The negligible error of the AS5147, by contrast, means that its signals can be used directly by a commutation controller, with no external compensation. In fact, the internal compensation provided by the DAEC technology produces a smaller dynamic angle error than is possible with external compensation, due to the sampling error typically found in ECUs and MCUs. Internal compensation in the sensor also reduces system cost, since no additional MCU is required to perform error compensation, or a less powerful ECU can be used (see Figure 7).
Stray Field Immunity
The other drawback of many magnetic position sensors is their sensitivity to stray magnetic fields. Interference from magnetic fields other than that of the rotor magnet randomly corrupts many ICs' angle measurements, and this random error cannot be compensated by the host ECU or MCU. Users are therefore obliged to shield the IC. This raises BoM and assembly costs; it might also compromise the mechanical design in a space-constrained application.
With the application of the ISO 26262 functional safety standard to vehicles, the requirement to design immunity to magnetic stray fields into motor systems has become mandatory. Patented differential-sensing technology implemented in all magnetic position sensors from ams including the 47 series, however, provides for immunity to stray magnetic fields up to a value of 25,000 A/m. This technology eliminates the requirement for shielding from stray fields below this 25,000-A/m threshold.
DAEC technology enables BLDC motor and PMSM manufacturers to use extremely accurate position data and consequently maximize torque even in high-speed applications while gaining the size and reliability benefits of using a magnetic position sensor. DAEC is available today in the AS5147 (single-die) and AS5247 (dual redundant dies) automotive magnetic position sensors (AEC-Q100 grade 0 automotive qualified) to support BLDC motor co-mutation in automotive applications such as electric power steering (EPS), transmission (gearbox, actuator), pumps, and brakes. For industrial applications, the AS5047D with DAEC is also available, offering decimal ABI outputs to provide an ideal like-for-like replacement for optical encoders.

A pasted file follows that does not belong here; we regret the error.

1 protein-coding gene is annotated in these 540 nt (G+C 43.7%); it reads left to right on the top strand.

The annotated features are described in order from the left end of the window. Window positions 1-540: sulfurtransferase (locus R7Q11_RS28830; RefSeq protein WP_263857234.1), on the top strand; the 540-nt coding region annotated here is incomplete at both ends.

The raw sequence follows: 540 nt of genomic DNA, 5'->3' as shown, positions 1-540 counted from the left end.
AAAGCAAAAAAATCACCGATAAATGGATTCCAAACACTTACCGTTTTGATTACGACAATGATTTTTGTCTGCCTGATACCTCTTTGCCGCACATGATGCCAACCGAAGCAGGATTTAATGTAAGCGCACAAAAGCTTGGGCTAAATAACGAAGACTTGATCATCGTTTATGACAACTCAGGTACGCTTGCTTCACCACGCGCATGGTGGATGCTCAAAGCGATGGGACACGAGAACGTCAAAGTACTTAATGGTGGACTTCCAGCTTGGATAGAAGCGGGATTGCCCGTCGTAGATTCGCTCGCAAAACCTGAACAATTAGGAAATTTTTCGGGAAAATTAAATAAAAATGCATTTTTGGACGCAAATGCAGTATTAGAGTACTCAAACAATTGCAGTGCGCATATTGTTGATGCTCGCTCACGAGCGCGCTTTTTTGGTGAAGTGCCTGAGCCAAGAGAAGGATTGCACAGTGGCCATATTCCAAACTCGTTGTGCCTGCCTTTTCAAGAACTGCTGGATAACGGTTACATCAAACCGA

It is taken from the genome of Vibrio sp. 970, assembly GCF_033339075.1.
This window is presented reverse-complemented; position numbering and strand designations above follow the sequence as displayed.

Electric motors employ various methods of position sensing. Optical encoders, for instance, have long been favored by motor control system designers for their accuracy, and their standard 'ABI' outputs are easily handled by today's microcontrollers. But contactless magnetic position sensors are changing that.
There are a number of reasons why contactless magnetic position sensors are the preferred choice for designers. For one, magnetic position sensors are small, and they are immune to contaminants such as dust, grease and moisture. Applications in which size and/or reliability are important, there-fore, realize many benefits from using magnetic position sensing. Until recently, however, there was one sticky point working against conventional magnetic position sensors in motor design: accuracy.
New BLDC motors generally have high efficiency goals for power consumption. At the same time, designers are tasked with increasing the torque of new motors, since this enables operation at lower speed to support a direct drive system. As a result, they can eliminate the need for a gearbox, dramatically reducing bill-of-materials (BoM) cost.
For maximum torque and efficiency, a BLDC motors requires extremely accurate data on the rotor's angle of rotation while turning at high speed. But this has been difficult to achieve with conventional magnetic position sensors. Now a breakthrough in sensor design from ams is enabling the production of a new generation of devices that can capture almost perfect angle measurements, even at high rotation speeds.
About the Author
Roland Einspieler has worked as a product manager for automotive magnetic position sensors with his main focus on new product definition since the start of 2014. Previously he had worked as an applications engineer for three years, supporting customers using magnetic position sensors. He started at ams in 2004 as an evaluation engineer developing high-voltage ASICs. Roland holds a degree in electrical engineering.